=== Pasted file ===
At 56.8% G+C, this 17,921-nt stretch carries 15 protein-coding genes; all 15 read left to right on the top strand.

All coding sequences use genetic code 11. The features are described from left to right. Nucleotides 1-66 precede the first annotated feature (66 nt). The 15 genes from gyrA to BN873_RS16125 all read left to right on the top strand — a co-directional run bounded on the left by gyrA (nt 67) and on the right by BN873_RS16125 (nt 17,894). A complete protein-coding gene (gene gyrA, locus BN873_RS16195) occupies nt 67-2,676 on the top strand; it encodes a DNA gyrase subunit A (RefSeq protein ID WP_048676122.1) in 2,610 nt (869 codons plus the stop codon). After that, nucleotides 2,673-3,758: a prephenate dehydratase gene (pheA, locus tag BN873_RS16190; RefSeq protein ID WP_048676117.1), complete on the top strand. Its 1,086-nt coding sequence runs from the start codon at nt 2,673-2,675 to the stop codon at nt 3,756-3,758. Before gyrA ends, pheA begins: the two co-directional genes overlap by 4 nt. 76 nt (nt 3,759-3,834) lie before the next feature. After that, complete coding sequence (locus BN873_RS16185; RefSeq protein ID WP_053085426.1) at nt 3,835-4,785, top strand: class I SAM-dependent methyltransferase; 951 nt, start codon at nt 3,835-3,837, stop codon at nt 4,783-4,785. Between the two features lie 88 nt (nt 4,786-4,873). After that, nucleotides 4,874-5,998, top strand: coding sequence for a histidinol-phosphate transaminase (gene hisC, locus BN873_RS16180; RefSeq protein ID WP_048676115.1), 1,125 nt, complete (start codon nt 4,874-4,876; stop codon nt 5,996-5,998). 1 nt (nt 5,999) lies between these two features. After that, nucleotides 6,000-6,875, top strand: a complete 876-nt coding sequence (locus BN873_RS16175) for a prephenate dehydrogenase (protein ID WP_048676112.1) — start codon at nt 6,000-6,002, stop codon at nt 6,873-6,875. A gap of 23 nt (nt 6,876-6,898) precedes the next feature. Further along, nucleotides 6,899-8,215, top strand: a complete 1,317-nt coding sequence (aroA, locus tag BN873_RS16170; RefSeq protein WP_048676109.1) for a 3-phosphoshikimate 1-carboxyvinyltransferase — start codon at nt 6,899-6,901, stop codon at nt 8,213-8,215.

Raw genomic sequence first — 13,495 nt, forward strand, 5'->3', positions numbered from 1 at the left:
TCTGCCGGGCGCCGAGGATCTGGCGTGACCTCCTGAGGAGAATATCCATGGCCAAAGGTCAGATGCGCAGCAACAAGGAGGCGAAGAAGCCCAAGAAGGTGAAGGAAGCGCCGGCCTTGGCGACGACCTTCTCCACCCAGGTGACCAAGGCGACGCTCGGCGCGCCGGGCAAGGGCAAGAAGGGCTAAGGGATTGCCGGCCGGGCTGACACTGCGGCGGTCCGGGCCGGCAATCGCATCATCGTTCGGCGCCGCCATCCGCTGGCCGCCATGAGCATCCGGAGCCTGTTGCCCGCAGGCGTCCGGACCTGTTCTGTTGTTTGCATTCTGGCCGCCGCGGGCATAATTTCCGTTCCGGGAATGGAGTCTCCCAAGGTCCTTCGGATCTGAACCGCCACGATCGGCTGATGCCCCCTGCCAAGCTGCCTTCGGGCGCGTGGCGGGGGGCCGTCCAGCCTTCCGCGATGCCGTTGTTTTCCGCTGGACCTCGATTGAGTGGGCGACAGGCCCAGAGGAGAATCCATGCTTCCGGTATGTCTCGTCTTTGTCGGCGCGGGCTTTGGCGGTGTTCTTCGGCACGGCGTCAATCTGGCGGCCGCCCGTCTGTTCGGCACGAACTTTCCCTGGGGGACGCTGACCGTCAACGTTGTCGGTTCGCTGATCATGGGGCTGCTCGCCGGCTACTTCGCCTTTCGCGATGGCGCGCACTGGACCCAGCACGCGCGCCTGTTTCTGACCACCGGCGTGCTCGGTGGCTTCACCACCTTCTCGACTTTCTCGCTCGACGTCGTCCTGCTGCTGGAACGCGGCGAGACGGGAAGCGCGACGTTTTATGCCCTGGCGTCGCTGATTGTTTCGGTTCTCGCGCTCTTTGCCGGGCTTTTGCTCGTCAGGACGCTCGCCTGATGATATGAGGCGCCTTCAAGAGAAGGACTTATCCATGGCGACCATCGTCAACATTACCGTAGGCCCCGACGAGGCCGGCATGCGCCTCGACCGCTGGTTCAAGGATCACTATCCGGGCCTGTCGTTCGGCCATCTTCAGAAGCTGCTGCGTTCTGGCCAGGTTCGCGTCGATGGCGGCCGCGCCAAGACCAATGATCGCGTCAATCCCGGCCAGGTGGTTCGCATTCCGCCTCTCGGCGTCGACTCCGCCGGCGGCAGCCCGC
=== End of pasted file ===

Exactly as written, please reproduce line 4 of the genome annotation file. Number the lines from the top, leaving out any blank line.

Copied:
TCTGCCGGGCGCCGAGGATCTGGCGTGACCTCCTGAGGAGAATATCCATGGCCAAAGGTCAGATGCGCAGCAACAAGGAGGCGAAGAAGCCCAAGAAGGTGAAGGAAGCGCCGGCCTTGGCGACGACCTTCTCCACCCAGGTGACCAAGGCGACGCTCGGCGCGCCGGGCAAGGGCAAGAAGGGCTAAGGGATTGCCGGCCGGGCTGACACTGCGGCGGTCCGGGCCGGCAATCGCATCATCGTTCGGCGCCGCCATCCGCTGGCCGCCATGAGCATCCGGAGCCTGTTGCCCGCAGGCGTCCGGACCTGTTCTGTTGTTTGCATTCTGGCCGCCGCGGGCATAATTTCCGTTCCGGGAATGGAGTCTCCCAAGGTCCTTCGGATCTGAACCGCCACGATCGGCTGATGCCCCCTGCCAAGCTGCCTTCGGGCGCGTGGCGGGGGGCCGTCCAGCCTTCCGCGATGCCGTTGTTTTCCGCTGGACCTCGATTGAGTGGGCGACAGGCCCAGAGGAGAATCCATGCTTCCGGTATGTCTCGTCTTTGTCGGCGCGGGCTTTGGCGGTGTTCTTCGGCACGGCGTCAATCTGGCGGCCGCCCGTCTGTTCGGCACGAACTTTCCCTGGGGGACGCTGACCGTCAACGTTGTCGGTTCGCTGATCATGGGGCTGCTCGCCGGCTACTTCGCCTTTCGCGATGGCGCGCACTGGACCCAGCACGCGCGCCTGTTTCTGACCACCGGCGTGCTCGGTGGCTTCACCACCTTCTCGACTTTCTCGCTCGACGTCGTCCTGCTGCTGGAACGCGGCGAGACGGGAAGCGCGACGTTTTATGCCCTGGCGTCGCTGATTGTTTCGGTTCTCGCGCTCTTTGCCGGGCTTTTGCTCGTCAGGACGCTCGCCTGATGATATGAGGCGCCTTCAAGAGAAGGACTTATCCATGGCGACCATCGTCAACATTACCGTAGGCCCCGACGAGGCCGGCATGCGCCTCGACCGCTGGTTCAAGGATCACTATCCGGGCCTGTCGTTCGGCCATCTTCAGAAGCTGCTGCGTTCTGGCCAGGTTCGCGTCGATGGCGGCCGCGCCAAGACCAATGATCGCGTCAATCCCGGCCAGGTGGTTCGCATTCCGCCTCTCGGCGTCGACTCCGCCGGCGGCAGCCCGC